Jane Massam, new member from Marple reports on attending the first Community Energy Conference, held on Saturday 19th October 2013.
The event was organised by Co-operative Energy and focussed on small community energy schemes. The event was held at the National Geographical Society in London. As you know from your emails, Jonathan got two free tickets for the event from Pure Leapfrog, an organisation that provides pro-bono support and funding for community energy projects. I volunteered to go as I visit a friend in London regularly and was going anyway.
Jonathan sent me a stack of the little red Carbon Coop booklets to hand out to help spread the word.
I arrived a bit late, as I felt 7.15am was early enough to be getting up on a Saturday, so I missed the introductions. With the theme was community energy there were twelve speakers – all interesting, interspersed with breaks, lovely food and two workshops.
The subjects covered were – case studies of individual projects, how to get started, financing your project and political policy.
The speakers were all very knowledgeable and experienced. For example, Jon Halle from Sharenergy explained how important it was to get people that everyone knew in the community onto your project team. By displaying a large poster of the five people that qualified as well known, his wind farm project raised two thirds of their share issue in something like four days.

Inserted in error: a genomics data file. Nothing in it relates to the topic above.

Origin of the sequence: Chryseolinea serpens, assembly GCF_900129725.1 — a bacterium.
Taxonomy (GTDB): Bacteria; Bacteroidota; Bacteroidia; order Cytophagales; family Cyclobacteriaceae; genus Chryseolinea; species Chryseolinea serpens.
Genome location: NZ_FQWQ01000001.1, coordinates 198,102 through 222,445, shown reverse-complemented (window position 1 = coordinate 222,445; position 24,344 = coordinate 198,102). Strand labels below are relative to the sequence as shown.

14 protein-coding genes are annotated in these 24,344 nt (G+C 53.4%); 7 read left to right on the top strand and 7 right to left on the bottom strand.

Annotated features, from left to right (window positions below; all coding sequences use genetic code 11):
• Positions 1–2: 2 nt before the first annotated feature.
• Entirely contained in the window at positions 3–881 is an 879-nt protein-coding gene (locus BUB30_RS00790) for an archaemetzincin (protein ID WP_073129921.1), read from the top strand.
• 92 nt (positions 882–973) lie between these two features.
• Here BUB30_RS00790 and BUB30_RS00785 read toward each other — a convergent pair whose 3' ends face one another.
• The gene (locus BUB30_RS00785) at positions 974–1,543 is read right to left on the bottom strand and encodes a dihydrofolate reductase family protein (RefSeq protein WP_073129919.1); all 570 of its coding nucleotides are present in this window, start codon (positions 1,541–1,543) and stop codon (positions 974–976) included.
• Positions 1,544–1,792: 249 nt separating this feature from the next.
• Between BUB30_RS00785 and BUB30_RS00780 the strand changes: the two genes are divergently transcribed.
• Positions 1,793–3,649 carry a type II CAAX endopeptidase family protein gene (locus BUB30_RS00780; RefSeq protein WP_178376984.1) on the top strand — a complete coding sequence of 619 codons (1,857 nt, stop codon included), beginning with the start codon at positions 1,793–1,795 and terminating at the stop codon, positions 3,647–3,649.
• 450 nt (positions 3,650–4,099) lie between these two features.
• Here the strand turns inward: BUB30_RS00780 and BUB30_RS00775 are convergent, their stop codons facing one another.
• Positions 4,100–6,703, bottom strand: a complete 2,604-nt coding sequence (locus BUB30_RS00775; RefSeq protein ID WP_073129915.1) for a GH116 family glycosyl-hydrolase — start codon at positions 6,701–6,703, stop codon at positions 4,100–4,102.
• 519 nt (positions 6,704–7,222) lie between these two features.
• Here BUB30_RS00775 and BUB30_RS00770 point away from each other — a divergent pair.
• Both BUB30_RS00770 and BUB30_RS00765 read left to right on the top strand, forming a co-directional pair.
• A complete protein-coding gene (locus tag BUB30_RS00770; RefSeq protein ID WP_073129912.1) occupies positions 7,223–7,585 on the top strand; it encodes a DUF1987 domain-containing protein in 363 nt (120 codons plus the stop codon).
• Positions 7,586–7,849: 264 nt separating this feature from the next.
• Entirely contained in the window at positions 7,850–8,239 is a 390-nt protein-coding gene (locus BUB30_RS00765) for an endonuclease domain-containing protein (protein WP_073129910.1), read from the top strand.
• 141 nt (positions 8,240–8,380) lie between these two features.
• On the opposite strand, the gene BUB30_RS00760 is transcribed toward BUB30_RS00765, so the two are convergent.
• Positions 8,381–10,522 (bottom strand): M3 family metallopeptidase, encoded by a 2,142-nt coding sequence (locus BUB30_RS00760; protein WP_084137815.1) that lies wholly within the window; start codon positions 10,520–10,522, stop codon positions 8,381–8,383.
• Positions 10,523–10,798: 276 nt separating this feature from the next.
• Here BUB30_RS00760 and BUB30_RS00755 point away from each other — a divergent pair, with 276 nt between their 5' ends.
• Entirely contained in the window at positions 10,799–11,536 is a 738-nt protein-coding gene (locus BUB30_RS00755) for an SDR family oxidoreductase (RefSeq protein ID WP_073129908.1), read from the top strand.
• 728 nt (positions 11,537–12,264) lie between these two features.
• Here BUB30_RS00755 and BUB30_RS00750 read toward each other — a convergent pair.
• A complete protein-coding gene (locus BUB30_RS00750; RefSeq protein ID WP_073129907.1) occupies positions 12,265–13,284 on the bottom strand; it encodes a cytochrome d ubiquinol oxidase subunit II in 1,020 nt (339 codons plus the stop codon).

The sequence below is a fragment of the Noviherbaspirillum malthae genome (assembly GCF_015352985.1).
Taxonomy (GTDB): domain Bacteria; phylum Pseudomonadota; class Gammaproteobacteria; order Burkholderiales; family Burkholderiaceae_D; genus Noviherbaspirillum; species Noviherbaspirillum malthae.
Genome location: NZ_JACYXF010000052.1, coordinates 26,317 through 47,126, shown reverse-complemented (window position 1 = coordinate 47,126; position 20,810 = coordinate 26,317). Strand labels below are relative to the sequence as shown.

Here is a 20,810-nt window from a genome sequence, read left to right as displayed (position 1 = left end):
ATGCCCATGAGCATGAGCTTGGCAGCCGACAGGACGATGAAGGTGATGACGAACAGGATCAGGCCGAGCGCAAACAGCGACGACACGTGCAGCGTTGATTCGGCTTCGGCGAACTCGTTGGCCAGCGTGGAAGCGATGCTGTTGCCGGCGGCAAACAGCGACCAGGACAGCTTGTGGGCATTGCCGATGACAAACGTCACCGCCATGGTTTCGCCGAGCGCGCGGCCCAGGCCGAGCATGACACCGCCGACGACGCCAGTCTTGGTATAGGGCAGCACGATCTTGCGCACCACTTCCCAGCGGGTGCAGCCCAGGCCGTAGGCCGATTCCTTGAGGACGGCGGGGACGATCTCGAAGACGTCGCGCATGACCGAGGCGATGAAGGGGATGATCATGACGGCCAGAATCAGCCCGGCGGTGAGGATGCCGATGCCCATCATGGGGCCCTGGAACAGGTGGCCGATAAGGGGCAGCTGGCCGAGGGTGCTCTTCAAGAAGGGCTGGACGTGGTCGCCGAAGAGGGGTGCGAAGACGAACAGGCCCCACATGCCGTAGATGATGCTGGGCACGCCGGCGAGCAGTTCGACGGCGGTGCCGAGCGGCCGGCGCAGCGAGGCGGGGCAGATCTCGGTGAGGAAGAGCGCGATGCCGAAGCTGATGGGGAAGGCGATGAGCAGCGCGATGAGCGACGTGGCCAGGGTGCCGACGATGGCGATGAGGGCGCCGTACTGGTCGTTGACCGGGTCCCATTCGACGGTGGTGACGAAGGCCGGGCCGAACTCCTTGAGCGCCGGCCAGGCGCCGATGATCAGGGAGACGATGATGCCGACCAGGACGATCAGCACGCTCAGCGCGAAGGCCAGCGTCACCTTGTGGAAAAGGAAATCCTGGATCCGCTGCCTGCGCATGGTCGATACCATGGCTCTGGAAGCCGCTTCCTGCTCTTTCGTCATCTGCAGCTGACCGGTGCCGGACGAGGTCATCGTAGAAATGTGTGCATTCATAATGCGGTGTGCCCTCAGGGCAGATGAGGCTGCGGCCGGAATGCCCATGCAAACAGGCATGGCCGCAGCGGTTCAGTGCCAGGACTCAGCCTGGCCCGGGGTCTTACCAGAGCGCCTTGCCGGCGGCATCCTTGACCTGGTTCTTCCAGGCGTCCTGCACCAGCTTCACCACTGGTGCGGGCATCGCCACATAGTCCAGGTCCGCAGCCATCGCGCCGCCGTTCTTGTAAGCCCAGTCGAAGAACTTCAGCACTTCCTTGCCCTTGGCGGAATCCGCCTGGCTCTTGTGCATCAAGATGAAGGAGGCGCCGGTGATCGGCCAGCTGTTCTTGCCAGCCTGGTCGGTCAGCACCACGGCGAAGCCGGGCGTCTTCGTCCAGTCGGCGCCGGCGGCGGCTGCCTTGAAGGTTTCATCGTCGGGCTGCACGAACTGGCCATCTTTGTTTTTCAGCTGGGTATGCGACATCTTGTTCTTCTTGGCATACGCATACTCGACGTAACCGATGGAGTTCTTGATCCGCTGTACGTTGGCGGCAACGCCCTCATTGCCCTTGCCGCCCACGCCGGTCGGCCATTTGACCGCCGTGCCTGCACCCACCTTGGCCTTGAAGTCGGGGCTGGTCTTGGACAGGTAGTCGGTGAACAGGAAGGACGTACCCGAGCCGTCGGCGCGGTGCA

People had come from all over the country, from Hastings on the south coast, Bristol and several from Scotland – all very different. I started talking to one man and our discussion became a bit heated as he had had a green deal assessment and suggested that there was no way I could cut my carbon use by 80% as recommended by my Carbon Coop assessment. I am usually a bit of a mouse but found myself asking loudly how he could say that without even seeing my survey! I think he will remember the Carbon Co-op.
There were companies present such as Abundance Generation who would help market and get shareholders for your project and a civil servant from DECC (Department for Energy and Climate Change) who sounded like he was going in the right direction.
Rebecca Willis from Co-operatives UK spoke about what she wanted from the government, e.g. an easier path through planning legislation for energy generation schemes. Jim Robinson the man from DECC was writing it all down.
The conference was very well organised, Tom Hoines, head of renewables at Co-operative Energy wouldn’t let the speakers over run, so there was time for questions and breaks. As a result I was still able to concentrate and be interested at 5pm – seven and a half hours after I arrived.
At the end Tom Hoines offered to buy all the electricity that peoples projects produced. I had changed from not feeling that interested in being involved in community energy generation to planning to put a wood pellet boiler in Marple swimming pool. It really was a great event, inspiring. I would pay for my own ticket next year, it’s really worth it.
Jane Massam 18.11.13